DISCUSSION

 A. STANDARD OF REVIEW

 For purposes of a motion to dismiss under Rule 12(b)(6), a complaint is construed in a light most favorable to the plaintiff and all properly pleaded factual allegations are taken as true. Jenkins v. McKeithen, 395 U.S. 411, 421, 23 L. Ed. 2d 404, 89 S. Ct. 1843 (1969). A motion to dismiss should not be granted unless it appears beyond a doubt that the plaintiff "can prove no set of facts in support of his claim which would entitle him to relief." Conley v. Gibson, 355 U.S. 41, 45-46, 2 L. Ed. 2d 80, 78 S. Ct. 99 (1957). When assessing a Rule 12(b)(6) motion, the court is confined to consideration of the allegations in the pleadings and any documents attached to the pleadings. Hal Roach Studios v. Richard Feiner & Co., 896 F.2d 1542, 1555 (9th Cir. 1990).

 B. THE MERITS

 1. Standards Regarding Preemption

 The PMPA has two main objectives. The first is to protect petroleum marketing franchisees against arbitrary or discriminatory terminations or nonrenewals of their service station franchises. Millett v. Union Oil Co. of Cal., 24 F.3d 10, 13 (9th Cir. 1994) (citing S. Re. No. 731, 95th Cong., 2d Sess. 19, reprinted in 1978 U.S.C.C.A.N. 873, 877 [hereinafter "Senate Report, 1978 U.S.C.C.A.N. at "]). The second is to provide "'adequate flexibility so that franchisors may initiate changes in their marketing activities to respond to changing market conditions and consumer preferences.'" Id. (quoting Senate Report, 1978 U.S.C.C.A.N. at 877).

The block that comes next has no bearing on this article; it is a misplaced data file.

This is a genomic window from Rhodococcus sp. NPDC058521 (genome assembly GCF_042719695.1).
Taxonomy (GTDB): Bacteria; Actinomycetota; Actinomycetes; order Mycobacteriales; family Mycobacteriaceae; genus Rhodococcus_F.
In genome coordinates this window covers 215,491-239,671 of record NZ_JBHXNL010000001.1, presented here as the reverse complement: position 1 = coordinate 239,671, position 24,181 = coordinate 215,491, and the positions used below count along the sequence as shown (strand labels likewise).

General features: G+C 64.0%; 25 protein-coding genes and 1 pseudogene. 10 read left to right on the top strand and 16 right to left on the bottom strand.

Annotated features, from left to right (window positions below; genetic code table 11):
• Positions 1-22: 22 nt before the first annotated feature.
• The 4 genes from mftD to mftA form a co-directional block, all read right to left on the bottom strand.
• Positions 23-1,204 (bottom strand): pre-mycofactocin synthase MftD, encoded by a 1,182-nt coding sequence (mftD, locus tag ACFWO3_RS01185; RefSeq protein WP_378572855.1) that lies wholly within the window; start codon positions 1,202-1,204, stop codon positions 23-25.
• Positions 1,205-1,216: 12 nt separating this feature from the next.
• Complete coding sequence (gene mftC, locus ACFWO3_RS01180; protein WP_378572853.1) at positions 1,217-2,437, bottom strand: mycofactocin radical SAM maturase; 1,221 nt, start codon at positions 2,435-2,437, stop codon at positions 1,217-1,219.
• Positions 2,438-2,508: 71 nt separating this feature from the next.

To accomplish these objectives, "Congress enacted a set of uniform rules to govern the grounds, required notice, and procedures for termination or nonrenewal of petroleum marketing franchises." Theresa L. Kruk, Pre-emptive Scope of § 106(a) of Petroleum Marketing Practices Act (15 USCS § 2806(a)), 103 A.L.R. Fed. 698, 704 (1991) [hereinafter "103 ALR Fed at "]. To insure nationwide uniformity, Congress explicitly included a preemption provision in the PMPA, which provides:

 

To the extent that any provision [of the PMPA] applies to the termination . . . of any franchise, or to the nonrenewal . . . of any franchise relationship, no state . . . may adopt, enforce or continue in effect any provision of any law or regulation (including any remedy or penalty applicable to any violation thereof) with respect to termination . . . of any such franchise or to the nonrenewal . . . of any such franchise relationship unless such provision of such law or regulation is the same as the applicable provision of [the PMPA].